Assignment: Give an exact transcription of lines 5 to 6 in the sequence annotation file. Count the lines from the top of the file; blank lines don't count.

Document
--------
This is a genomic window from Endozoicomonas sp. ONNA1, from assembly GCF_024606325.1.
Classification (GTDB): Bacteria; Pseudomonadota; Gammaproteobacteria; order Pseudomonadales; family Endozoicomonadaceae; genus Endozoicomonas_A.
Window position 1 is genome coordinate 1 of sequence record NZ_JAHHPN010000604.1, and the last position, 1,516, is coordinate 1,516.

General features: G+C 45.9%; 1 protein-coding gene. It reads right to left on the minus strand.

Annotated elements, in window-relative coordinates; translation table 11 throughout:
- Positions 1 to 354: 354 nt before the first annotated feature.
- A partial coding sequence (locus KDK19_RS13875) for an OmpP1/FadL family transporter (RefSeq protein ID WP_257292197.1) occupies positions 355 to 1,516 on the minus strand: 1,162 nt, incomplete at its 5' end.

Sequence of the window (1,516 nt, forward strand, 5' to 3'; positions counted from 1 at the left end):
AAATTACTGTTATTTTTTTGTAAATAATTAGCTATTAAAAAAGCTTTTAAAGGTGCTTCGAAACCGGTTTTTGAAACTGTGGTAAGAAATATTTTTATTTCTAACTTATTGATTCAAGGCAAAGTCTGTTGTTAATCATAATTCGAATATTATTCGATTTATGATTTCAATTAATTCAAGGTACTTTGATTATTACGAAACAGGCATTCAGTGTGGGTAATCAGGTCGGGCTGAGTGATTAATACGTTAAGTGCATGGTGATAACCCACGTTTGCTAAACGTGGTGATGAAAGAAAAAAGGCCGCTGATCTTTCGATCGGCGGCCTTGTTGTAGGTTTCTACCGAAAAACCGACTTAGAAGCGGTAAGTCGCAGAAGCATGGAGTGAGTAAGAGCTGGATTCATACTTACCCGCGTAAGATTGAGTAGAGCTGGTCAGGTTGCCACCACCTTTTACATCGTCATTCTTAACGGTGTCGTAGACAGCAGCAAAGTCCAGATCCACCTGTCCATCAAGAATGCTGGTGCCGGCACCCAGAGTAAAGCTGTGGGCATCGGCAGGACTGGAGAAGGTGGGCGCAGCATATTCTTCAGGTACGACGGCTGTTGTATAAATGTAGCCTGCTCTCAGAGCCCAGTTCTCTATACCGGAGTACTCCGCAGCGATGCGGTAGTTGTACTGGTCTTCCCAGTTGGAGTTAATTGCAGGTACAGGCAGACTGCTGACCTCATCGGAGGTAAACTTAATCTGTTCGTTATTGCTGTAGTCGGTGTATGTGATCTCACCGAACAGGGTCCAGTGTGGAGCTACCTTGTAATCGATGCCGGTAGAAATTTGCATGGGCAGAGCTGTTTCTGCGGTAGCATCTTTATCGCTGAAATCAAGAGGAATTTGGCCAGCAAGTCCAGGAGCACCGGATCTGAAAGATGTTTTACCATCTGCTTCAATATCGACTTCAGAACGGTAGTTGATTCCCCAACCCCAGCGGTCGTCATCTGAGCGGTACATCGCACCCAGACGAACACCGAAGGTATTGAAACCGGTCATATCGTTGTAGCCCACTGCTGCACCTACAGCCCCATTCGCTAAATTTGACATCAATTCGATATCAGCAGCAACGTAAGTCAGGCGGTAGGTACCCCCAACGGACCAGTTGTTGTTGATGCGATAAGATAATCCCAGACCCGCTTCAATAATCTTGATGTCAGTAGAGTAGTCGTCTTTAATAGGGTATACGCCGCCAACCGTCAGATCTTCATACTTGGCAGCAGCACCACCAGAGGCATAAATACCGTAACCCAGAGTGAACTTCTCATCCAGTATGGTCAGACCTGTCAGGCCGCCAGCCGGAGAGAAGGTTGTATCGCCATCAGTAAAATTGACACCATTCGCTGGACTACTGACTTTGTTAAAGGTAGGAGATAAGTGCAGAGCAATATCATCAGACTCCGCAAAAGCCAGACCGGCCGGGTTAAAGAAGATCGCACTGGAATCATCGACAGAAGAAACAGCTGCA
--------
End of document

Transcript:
Annotated elements, in window-relative coordinates; translation table 11 throughout:
- Positions 1 to 354: 354 nt before the first annotated feature.